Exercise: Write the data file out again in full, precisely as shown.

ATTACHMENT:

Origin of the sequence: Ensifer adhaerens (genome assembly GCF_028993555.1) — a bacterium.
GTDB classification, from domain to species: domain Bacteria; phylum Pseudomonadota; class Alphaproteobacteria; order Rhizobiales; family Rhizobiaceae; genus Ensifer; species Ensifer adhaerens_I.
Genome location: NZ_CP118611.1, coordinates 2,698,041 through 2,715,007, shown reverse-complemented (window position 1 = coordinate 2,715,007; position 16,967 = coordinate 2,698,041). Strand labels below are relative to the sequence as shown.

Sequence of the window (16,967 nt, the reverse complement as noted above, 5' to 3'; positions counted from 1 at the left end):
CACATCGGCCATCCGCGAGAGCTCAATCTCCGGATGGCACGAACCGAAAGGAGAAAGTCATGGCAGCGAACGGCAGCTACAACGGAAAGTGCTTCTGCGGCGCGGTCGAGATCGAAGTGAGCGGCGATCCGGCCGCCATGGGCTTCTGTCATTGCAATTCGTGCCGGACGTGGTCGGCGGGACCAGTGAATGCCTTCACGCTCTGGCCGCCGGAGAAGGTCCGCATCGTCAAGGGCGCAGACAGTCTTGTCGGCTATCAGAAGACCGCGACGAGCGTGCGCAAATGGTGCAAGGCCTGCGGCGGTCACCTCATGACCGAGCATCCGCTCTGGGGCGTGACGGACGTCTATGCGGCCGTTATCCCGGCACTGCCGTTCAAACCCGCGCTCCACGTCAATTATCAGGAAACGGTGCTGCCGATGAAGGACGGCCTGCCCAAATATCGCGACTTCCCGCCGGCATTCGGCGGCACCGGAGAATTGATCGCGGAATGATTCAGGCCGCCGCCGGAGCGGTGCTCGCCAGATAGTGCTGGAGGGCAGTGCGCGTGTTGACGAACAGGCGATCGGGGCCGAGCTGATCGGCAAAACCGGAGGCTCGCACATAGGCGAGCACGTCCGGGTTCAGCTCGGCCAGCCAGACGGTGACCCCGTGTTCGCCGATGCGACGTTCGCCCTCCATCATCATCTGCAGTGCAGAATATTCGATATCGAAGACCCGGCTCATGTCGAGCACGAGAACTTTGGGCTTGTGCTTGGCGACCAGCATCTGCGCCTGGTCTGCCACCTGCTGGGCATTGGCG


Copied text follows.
Origin of the sequence: Ensifer adhaerens (genome assembly GCF_028993555.1) — a bacterium.
GTDB classification, from domain to species: domain Bacteria; phylum Pseudomonadota; class Alphaproteobacteria; order Rhizobiales; family Rhizobiaceae; genus Ensifer; species Ensifer adhaerens_I.
Genome location: NZ_CP118611.1, coordinates 2,698,041 through 2,715,007, shown reverse-complemented (window position 1 = coordinate 2,715,007; position 16,967 = coordinate 2,698,041). Strand labels below are relative to the sequence as shown.

Sequence of the window (16,967 nt, the reverse complement as noted above, 5' to 3'; positions counted from 1 at the left end):
CACATCGGCCATCCGCGAGAGCTCAATCTCCGGATGGCACGAACCGAAAGGAGAAAGTCATGGCAGCGAACGGCAGCTACAACGGAAAGTGCTTCTGCGGCGCGGTCGAGATCGAAGTGAGCGGCGATCCGGCCGCCATGGGCTTCTGTCATTGCAATTCGTGCCGGACGTGGTCGGCGGGACCAGTGAATGCCTTCACGCTCTGGCCGCCGGAGAAGGTCCGCATCGTCAAGGGCGCAGACAGTCTTGTCGGCTATCAGAAGACCGCGACGAGCGTGCGCAAATGGTGCAAGGCCTGCGGCGGTCACCTCATGACCGAGCATCCGCTCTGGGGCGTGACGGACGTCTATGCGGCCGTTATCCCGGCACTGCCGTTCAAACCCGCGCTCCACGTCAATTATCAGGAAACGGTGCTGCCGATGAAGGACGGCCTGCCCAAATATCGCGACTTCCCGCCGGCATTCGGCGGCACCGGAGAATTGATCGCGGAATGATTCAGGCCGCCGCCGGAGCGGTGCTCGCCAGATAGTGCTGGAGGGCAGTGCGCGTGTTGACGAACAGGCGATCGGGGCCGAGCTGATCGGCAAAACCGGAGGCTCGCACATAGGCGAGCACGTCCGGGTTCAGCTCGGCCAGCCAGACGGTGACCCCGTGTTCGCCGATGCGACGTTCGCCCTCCATCATCATCTGCAGTGCAGAATATTCGATATCGAAGACCCGGCTCATGTCGAGCACGAGAACTTTGGGCTTGTGCTTGGCGACCAGCATCTGCGCCTGGTCTGCCACCTGCTGGGCATTGGCG